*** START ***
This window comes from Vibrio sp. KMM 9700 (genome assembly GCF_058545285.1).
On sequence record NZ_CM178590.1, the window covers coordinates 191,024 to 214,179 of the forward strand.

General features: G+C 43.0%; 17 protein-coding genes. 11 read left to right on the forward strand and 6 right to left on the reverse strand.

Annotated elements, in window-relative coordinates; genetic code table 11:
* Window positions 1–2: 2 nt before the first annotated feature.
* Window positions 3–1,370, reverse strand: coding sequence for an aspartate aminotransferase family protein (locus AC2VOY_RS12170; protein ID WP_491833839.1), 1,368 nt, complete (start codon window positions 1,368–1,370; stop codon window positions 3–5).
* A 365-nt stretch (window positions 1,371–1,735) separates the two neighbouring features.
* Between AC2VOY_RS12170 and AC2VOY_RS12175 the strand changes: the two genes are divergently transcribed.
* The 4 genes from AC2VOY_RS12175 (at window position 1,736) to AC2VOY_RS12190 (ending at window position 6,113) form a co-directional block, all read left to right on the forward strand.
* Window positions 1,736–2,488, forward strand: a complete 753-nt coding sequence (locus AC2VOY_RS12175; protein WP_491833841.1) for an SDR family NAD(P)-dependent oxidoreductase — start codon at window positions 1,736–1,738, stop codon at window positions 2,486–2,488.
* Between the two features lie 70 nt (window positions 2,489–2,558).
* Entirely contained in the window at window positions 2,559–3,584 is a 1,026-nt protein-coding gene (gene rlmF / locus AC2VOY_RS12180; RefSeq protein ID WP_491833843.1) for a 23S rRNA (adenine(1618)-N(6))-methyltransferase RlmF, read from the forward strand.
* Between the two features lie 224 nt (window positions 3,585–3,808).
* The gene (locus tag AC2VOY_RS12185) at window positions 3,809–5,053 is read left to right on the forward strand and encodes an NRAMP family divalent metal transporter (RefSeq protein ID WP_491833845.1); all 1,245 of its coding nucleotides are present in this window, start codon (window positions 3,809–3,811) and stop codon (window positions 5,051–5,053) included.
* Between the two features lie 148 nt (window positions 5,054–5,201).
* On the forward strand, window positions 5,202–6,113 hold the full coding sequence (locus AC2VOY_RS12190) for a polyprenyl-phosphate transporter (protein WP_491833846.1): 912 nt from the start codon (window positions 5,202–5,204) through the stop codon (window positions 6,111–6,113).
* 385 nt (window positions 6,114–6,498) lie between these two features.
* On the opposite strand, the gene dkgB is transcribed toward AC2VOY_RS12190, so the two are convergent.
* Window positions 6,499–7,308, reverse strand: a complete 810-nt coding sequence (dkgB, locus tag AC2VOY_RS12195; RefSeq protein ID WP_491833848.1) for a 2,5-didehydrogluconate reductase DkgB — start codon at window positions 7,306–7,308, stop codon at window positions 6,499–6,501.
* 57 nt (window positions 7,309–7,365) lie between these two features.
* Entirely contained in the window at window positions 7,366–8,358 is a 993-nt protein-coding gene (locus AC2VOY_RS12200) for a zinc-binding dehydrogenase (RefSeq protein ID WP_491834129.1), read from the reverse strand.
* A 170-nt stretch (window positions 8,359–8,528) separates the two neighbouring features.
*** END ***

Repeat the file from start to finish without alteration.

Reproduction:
This window comes from Vibrio sp. KMM 9700 (genome assembly GCF_058545285.1).
On sequence record NZ_CM178590.1, the window covers coordinates 191,024 to 214,179 of the forward strand.

General features: G+C 43.0%; 17 protein-coding genes. 11 read left to right on the forward strand and 6 right to left on the reverse strand.

Annotated elements, in window-relative coordinates; genetic code table 11:
* Window positions 1–2: 2 nt before the first annotated feature.
* Window positions 3–1,370, reverse strand: coding sequence for an aspartate aminotransferase family protein (locus AC2VOY_RS12170; protein ID WP_491833839.1), 1,368 nt, complete (start codon window positions 1,368–1,370; stop codon window positions 3–5).
* A 365-nt stretch (window positions 1,371–1,735) separates the two neighbouring features.
* Between AC2VOY_RS12170 and AC2VOY_RS12175 the strand changes: the two genes are divergently transcribed.
* The 4 genes from AC2VOY_RS12175 (at window position 1,736) to AC2VOY_RS12190 (ending at window position 6,113) form a co-directional block, all read left to right on the forward strand.
* Window positions 1,736–2,488, forward strand: a complete 753-nt coding sequence (locus AC2VOY_RS12175; protein WP_491833841.1) for an SDR family NAD(P)-dependent oxidoreductase — start codon at window positions 1,736–1,738, stop codon at window positions 2,486–2,488.
* Between the two features lie 70 nt (window positions 2,489–2,558).
* Entirely contained in the window at window positions 2,559–3,584 is a 1,026-nt protein-coding gene (gene rlmF / locus AC2VOY_RS12180; RefSeq protein ID WP_491833843.1) for a 23S rRNA (adenine(1618)-N(6))-methyltransferase RlmF, read from the forward strand.
* Between the two features lie 224 nt (window positions 3,585–3,808).
* The gene (locus tag AC2VOY_RS12185) at window positions 3,809–5,053 is read left to right on the forward strand and encodes an NRAMP family divalent metal transporter (RefSeq protein ID WP_491833845.1); all 1,245 of its coding nucleotides are present in this window, start codon (window positions 3,809–3,811) and stop codon (window positions 5,051–5,053) included.
* Between the two features lie 148 nt (window positions 5,054–5,201).
* On the forward strand, window positions 5,202–6,113 hold the full coding sequence (locus AC2VOY_RS12190) for a polyprenyl-phosphate transporter (protein WP_491833846.1): 912 nt from the start codon (window positions 5,202–5,204) through the stop codon (window positions 6,111–6,113).
* 385 nt (window positions 6,114–6,498) lie between these two features.
* On the opposite strand, the gene dkgB is transcribed toward AC2VOY_RS12190, so the two are convergent.
* Window positions 6,499–7,308, reverse strand: a complete 810-nt coding sequence (dkgB, locus tag AC2VOY_RS12195; RefSeq protein ID WP_491833848.1) for a 2,5-didehydrogluconate reductase DkgB — start codon at window positions 7,306–7,308, stop codon at window positions 6,499–6,501.
* 57 nt (window positions 7,309–7,365) lie between these two features.
* Entirely contained in the window at window positions 7,366–8,358 is a 993-nt protein-coding gene (locus AC2VOY_RS12200) for a zinc-binding dehydrogenase (RefSeq protein ID WP_491834129.1), read from the reverse strand.
* A 170-nt stretch (window positions 8,359–8,528) separates the two neighbouring features.